The woman clearly understands and obeys Jesus’ word. He said: This is how you should pray: …Forgive us our debts, as we also have forgiven our debtors….For if you forgive other people when they sin against you, your heavenly Father will also forgive you. But if you do not forgive others their sins, your Father will not forgive your sins.3

Someone may as well go to hell for not forgiving as for not believing. (Thomas Manton)

Sins Are Debts

Jesus says that every human being owes God (Father, Son, and Holy Spirit) all our love, trust, respect, worship, and obedience forever. Failing to do this is the greatest sin! Yet Christ’s people are freely and wonderfully saved by Jesus’ sinless, life, death, and resurrection. Christ’s love so amazing, so divine demands our soul, our life, our all, so we must be forgiving. “You are not your own. You were bought at a price. Therefore honor God….”4

Daily Confession and Repentance

Jesus has perfectly atoned for all the sins (past, present, and future) of all His Christians. No true followers of Christ can ever lose their salvation. Praise God, He will never condemn us. But we must keep on admitting our wrongs and turning back to God all through this life. We must keep on renewing fellowship with our Heavenly Father after we grieve Him by our sins of omission and commission. We need daily forgiveness, pardon, and reconciliation with God.

Christ comes with a blessing in each hand. Forgiveness in one, holiness in the other. (A. W. Pink)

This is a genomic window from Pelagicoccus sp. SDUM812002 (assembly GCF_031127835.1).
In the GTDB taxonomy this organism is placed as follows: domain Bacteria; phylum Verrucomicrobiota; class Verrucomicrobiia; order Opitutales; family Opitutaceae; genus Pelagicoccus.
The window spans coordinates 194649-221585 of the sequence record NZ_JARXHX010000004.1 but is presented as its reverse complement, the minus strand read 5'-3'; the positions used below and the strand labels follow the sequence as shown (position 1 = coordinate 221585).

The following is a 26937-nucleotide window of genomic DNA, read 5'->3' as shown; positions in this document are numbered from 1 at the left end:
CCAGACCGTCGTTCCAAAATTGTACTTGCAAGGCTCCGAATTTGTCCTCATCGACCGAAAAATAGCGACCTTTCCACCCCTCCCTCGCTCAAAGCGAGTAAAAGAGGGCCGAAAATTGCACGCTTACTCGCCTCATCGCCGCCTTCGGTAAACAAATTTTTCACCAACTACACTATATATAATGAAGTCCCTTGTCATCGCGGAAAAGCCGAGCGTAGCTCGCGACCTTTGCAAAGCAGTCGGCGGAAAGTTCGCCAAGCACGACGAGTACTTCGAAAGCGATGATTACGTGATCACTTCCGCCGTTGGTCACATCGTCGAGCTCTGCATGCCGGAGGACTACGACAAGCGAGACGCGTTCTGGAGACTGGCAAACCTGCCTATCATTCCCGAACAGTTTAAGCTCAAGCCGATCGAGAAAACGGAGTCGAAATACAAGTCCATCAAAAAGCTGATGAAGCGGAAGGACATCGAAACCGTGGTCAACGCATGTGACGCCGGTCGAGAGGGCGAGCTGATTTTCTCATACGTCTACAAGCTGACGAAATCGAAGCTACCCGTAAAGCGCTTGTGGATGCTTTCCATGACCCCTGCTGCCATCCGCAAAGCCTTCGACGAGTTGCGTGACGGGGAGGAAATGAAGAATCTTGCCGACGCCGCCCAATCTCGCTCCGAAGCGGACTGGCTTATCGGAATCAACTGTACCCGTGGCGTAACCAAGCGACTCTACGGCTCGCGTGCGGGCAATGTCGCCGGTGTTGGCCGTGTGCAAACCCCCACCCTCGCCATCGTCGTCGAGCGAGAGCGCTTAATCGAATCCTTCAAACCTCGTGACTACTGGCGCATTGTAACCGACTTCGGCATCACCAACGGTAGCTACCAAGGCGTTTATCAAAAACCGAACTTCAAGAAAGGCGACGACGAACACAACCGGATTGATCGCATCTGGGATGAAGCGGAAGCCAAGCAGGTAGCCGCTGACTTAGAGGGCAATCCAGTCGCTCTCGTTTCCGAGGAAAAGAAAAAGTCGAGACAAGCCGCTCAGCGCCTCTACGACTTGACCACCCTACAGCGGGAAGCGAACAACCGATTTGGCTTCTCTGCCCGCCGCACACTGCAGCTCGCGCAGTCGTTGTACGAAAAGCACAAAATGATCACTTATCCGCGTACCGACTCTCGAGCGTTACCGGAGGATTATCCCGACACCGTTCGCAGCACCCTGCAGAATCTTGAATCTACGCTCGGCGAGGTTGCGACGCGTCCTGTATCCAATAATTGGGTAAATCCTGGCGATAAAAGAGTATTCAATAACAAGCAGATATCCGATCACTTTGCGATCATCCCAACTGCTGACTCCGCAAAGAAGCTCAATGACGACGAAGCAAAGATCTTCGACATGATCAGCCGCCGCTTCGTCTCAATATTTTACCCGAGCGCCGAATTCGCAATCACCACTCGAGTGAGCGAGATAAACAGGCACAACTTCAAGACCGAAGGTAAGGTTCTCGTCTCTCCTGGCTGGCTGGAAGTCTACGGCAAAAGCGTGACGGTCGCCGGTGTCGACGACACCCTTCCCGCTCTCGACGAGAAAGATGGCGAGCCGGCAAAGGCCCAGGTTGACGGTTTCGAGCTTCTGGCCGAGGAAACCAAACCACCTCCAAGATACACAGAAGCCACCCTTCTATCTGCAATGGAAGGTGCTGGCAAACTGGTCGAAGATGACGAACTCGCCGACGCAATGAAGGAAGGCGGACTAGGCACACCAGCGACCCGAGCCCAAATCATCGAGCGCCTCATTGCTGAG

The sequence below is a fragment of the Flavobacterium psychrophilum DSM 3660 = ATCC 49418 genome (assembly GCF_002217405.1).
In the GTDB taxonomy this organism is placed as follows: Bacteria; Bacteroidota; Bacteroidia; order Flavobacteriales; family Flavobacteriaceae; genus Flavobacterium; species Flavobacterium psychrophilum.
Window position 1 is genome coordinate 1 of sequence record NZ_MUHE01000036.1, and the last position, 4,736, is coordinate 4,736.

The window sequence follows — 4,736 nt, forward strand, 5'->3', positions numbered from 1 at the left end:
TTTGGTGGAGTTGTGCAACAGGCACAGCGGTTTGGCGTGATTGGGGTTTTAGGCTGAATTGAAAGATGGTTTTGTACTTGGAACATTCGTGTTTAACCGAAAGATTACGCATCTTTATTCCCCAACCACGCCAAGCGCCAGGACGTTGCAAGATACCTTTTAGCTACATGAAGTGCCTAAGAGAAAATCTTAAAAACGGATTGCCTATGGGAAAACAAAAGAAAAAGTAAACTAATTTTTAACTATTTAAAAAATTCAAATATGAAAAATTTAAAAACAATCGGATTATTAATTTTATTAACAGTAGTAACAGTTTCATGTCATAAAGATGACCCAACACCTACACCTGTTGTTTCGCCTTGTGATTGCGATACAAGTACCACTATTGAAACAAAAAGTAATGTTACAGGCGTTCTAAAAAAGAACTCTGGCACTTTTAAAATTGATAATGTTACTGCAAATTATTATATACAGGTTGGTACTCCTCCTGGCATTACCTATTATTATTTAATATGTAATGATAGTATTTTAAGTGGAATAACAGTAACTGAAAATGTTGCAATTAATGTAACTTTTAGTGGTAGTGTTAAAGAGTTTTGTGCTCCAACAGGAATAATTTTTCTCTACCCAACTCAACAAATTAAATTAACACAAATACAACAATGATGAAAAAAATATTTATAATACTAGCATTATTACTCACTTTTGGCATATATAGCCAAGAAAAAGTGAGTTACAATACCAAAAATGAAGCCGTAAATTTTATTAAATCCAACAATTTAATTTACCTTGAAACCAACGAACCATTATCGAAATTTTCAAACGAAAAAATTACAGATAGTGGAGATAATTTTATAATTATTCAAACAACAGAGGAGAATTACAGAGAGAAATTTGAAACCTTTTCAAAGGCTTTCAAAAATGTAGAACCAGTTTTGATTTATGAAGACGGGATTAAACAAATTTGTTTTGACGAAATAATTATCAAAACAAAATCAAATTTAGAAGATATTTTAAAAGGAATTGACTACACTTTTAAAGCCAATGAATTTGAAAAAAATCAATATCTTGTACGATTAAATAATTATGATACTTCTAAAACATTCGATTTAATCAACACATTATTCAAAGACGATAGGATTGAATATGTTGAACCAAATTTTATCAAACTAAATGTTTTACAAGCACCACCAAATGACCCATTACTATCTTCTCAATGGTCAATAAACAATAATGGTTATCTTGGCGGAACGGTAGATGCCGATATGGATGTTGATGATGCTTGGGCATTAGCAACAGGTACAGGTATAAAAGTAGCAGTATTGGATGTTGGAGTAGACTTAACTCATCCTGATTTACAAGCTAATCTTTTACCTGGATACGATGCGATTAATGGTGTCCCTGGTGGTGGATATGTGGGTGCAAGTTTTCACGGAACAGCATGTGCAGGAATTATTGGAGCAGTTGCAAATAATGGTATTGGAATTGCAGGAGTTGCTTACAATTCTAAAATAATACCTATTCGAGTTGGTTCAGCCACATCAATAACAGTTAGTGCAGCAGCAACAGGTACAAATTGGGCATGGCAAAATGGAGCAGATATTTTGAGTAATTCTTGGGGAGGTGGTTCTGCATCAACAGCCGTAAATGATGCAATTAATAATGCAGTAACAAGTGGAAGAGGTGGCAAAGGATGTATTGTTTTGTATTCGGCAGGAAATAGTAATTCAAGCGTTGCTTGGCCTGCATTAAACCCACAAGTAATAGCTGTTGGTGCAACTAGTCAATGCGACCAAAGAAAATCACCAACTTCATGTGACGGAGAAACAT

Small by Comparison

Other people’s sins against us are trivial, minor, and insignificant compared to our gigantic sins against our Heavenly Father. He has loved us with His everlasting love and has sent His Holy Spirit to indwell us to avoid sinful ways. We have such advantages and still we are so imperfect. Jesus said: When you have done everything you were told to do, you should say, “We are unworthy servants; we have only done our duty.”5

I have never done all that Christ commanded, ever. So how can I hold others to a higher standard than I hold myself?Unforgiving Christians are hypocrites. Awareness of my own imperfections must make me forbearing with other people’s faults and failings.6

Imitating Jesus

Christians are most like Christ our Lord and Savior when we imitate Him. On the Cross, Jesus said, “Father, forgive them, for they do not know what they are doing.”7 Christians live, and move, and have our being only because of God’s total forgiveness. If the Lord does not hold our faults against us, how can we hold grudges against others and be bitter about it?

Nothing causes us to so nearly resemble God as the forgiveness of injuries. (John Chrysostom)

You may also like: Forgiven and Forgiving (Part 1)  Forgiven and Forgiving (Part 2) Loving Enemies and Forgiving

Notes (various Bible translations): 1 Trinity Psalter Hymnal #179. Sung to the tune of “Dunfermline,” Scottish Psalter (1615).     2 This story was told by C. Michael Hawn.     3 Matthew 6:12-15.     4 1 Cor 6:19-20.     5 Luke 17:10.     6 See also Jesus’ “Parable of the Unforgiving Servant” in Matthew 18:21-35.     7 Luke 23:34.